Whether to put on your theological shelves, or to help you wrestle in life’s dark moments, I recommend this book as a winning effort.

I received this book free from the publisher. I was not required to write a positive review. The opinions I have expressed are my own. I am disclosing this in accordance with the Federal Trade Commission’s 16 CFR, Part 255.

Known By God by Rosner

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What I begin noticing when reading this book is how little I had thought of its subject before, how few books I had ever seen on the subject, and how at a loss I would have been to talk meaningfully about it. Brian Rosner has stepped into the lacuna to explain some theology that’s comforting to know but rarely discussed. In fact, the book is part of a series by Zondervan called “Biblical Theology For Life”. Mr. Rosner has at once written with theological and exegetical depth as well as with personal anecdotes and practical explanation to make this a helpful, accessible work.

While we spend so much time thinking about our knowing God, Mr. Rosner explains how important it is to be known by God and how that fulfills something deep inside of us that allows us to secure a personal identity.

He has one chapter where he, in his words, identifies the angst in us and how this subject speaks to it. Chapters 2 through 10 explain how believers in Christ have an identity where we are known by God as His children and that’s tied to Jesus Christ. He does a great job explaining from both the Old and New Testaments this concept as well as differentiating between being made in the image of God and being known by God. He explains all the elements that make up our personal identity while further showing how they come up short in explaining the Christian’s position.

The third section made up of chapters 11 through 15 seek to explain the relevance of this theology to our lives. Those chapters cover significance, humility, comfort, direction, and being known by God. To my mind, the chapter on significance was especially apropos to the fruitless struggle so many have finding significance.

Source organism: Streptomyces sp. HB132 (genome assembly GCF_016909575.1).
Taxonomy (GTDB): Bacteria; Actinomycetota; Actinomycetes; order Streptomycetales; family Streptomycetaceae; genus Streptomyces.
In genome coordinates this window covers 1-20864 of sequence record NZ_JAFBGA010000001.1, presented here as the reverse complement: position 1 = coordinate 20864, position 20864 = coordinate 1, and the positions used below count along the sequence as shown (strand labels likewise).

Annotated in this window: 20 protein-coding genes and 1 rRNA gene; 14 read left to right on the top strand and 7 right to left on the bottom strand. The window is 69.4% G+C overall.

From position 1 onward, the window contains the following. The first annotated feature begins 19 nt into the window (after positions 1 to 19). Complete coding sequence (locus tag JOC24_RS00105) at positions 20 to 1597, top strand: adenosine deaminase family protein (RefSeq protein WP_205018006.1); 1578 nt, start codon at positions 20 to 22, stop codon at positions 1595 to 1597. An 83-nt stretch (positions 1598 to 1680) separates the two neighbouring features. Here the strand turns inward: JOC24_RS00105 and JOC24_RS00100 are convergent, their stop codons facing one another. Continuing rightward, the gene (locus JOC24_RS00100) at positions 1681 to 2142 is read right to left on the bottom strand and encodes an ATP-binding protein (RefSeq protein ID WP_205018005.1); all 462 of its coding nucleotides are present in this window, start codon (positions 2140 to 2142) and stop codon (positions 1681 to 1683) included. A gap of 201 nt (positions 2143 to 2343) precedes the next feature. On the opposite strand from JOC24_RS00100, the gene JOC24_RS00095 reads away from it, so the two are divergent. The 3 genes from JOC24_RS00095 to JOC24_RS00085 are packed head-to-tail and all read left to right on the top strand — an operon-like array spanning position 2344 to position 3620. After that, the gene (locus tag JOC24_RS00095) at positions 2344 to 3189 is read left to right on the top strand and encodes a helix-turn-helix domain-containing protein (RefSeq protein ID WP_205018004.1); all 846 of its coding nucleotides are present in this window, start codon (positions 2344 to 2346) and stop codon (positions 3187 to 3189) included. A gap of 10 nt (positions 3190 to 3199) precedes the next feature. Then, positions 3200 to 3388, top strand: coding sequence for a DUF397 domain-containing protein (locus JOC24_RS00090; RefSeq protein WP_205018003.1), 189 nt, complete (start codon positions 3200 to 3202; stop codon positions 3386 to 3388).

I’m not aware of all the literature out there on the subject, but I’m convinced having this book on the shelf could answer any possible question on it that might arise. It’s also an area where some of the systematic theologies might come up short. The book is well done, has a few charts, and nice quotes on several pages that really add something to the discussion. Mr. Rosner has co-written a major exegetical commentary on First Corinthians, but proves himself adept here with a completely different kind of work. I judge it a success.

I received this book free from the publisher. I was not required to write a positive review. The opinions I have expressed are my own. I am disclosing this in accordance with the Federal Trade Commission’s 16 CFR, Part 255.

A Theology of James, Peter, and Jude by Davids

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Here’s another volume in the impressive Biblical Theology of the New Testament (BTNT) series by Zondervan that will include eight volumes when complete. This volume addresses between its covers James, Peter, and Jude. As you can imagine, this book covers the least addressed elements of theology in the New Testament. Peter Davids, the author, has spent his career in this portion of Scripture including two major exegetical commentaries on James and First Peter. He is the perfect author to tackle this subject.

Chapter 1 serves as an introduction that traces out common themes and issues among these New Testament epistles. He argues that the Greco-Roman background and educated writing style are true for each of these letters. Further, he sees a monotheistic outlook with a strong Christology. To his mind, all four letters put a strong emphasis on the the source of sin (desire or lust).

The other four chapters address each of these four letters individually. Issues commonly found in the introduction of an exegetical commentary are studied in each case, but its emphasis on theology is brought out in the latter part of every chapter. Mr. Davids wrote as one who greatly admired these four letters. He did agree with a few conclusions that I could not, particularly in the area of sources, but he has written a scholarly, predominantly conservative work.

Each chapter also gives an outline followed by a literary – theological reading of the book. I felt he covered well where commentary and theology meet. His tracing of the important theological themes in each of the letters was spot on in my opinion. As an added bonus, the book is attractive, well written, and contains a few charts where appropriate. Coming in at 300 pages, the author manages to neither dodge any important issue, nor become so prolix that he wearies the reader.

In my judgment, this book holds up well with the other fine volumes already released in this series. If you are beginning a study of James, Peter, or Jude, put this book in the must-buy category.

I received this book free from the publisher. I was not required to write a positive review. The opinions I have expressed are my own. I am disclosing this in accordance with the Federal Trade Commission’s 16 CFR, Part 255.